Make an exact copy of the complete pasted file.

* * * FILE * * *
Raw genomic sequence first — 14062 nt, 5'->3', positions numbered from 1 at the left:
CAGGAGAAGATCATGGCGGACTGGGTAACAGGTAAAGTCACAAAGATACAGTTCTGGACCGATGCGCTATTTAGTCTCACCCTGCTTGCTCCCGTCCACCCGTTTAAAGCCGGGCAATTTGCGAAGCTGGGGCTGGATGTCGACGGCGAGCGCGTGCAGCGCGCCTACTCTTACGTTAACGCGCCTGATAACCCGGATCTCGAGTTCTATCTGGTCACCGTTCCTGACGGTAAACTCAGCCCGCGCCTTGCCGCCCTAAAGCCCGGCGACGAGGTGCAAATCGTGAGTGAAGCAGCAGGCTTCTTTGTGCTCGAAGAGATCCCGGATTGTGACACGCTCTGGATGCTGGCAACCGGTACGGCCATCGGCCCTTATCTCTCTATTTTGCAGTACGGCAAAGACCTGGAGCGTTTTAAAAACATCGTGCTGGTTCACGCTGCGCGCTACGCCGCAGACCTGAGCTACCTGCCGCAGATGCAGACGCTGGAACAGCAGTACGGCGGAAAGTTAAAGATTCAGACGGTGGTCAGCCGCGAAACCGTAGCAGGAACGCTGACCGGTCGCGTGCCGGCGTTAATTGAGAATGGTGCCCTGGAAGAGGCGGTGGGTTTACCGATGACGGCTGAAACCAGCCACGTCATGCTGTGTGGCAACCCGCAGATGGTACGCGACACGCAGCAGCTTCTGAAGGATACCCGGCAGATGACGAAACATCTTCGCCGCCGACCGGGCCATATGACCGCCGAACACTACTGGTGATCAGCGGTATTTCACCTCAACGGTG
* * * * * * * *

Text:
Raw genomic sequence first — 14062 nt, 5'->3', positions numbered from 1 at the left:
CAGGAGAAGATCATGGCGGACTGGGTAACAGGTAAAGTCACAAAGATACAGTTCTGGACCGATGCGCTATTTAGTCTCACCCTGCTTGCTCCCGTCCACCCGTTTAAAGCCGGGCAATTTGCGAAGCTGGGGCTGGATGTCGACGGCGAGCGCGTGCAGCGCGCCTACTCTTACGTTAACGCGCCTGATAACCCGGATCTCGAGTTCTATCTGGTCACCGTTCCTGACGGTAAACTCAGCCCGCGCCTTGCCGCCCTAAAGCCCGGCGACGAGGTGCAAATCGTGAGTGAAGCAGCAGGCTTCTTTGTGCTCGAAGAGATCCCGGATTGTGACACGCTCTGGATGCTGGCAACCGGTACGGCCATCGGCCCTTATCTCTCTATTTTGCAGTACGGCAAAGACCTGGAGCGTTTTAAAAACATCGTGCTGGTTCACGCTGCGCGCTACGCCGCAGACCTGAGCTACCTGCCGCAGATGCAGACGCTGGAACAGCAGTACGGCGGAAAGTTAAAGATTCAGACGGTGGTCAGCCGCGAAACCGTAGCAGGAACGCTGACCGGTCGCGTGCCGGCGTTAATTGAGAATGGTGCCCTGGAAGAGGCGGTGGGTTTACCGATGACGGCTGAAACCAGCCACGTCATGCTGTGTGGCAACCCGCAGATGGTACGCGACACGCAGCAGCTTCTGAAGGATACCCGGCAGATGACGAAACATCTTCGCCGCCGACCGGGCCATATGACCGCCGAACACTACTGGTGATCAGCGGTATTTCACCTCAACGGTG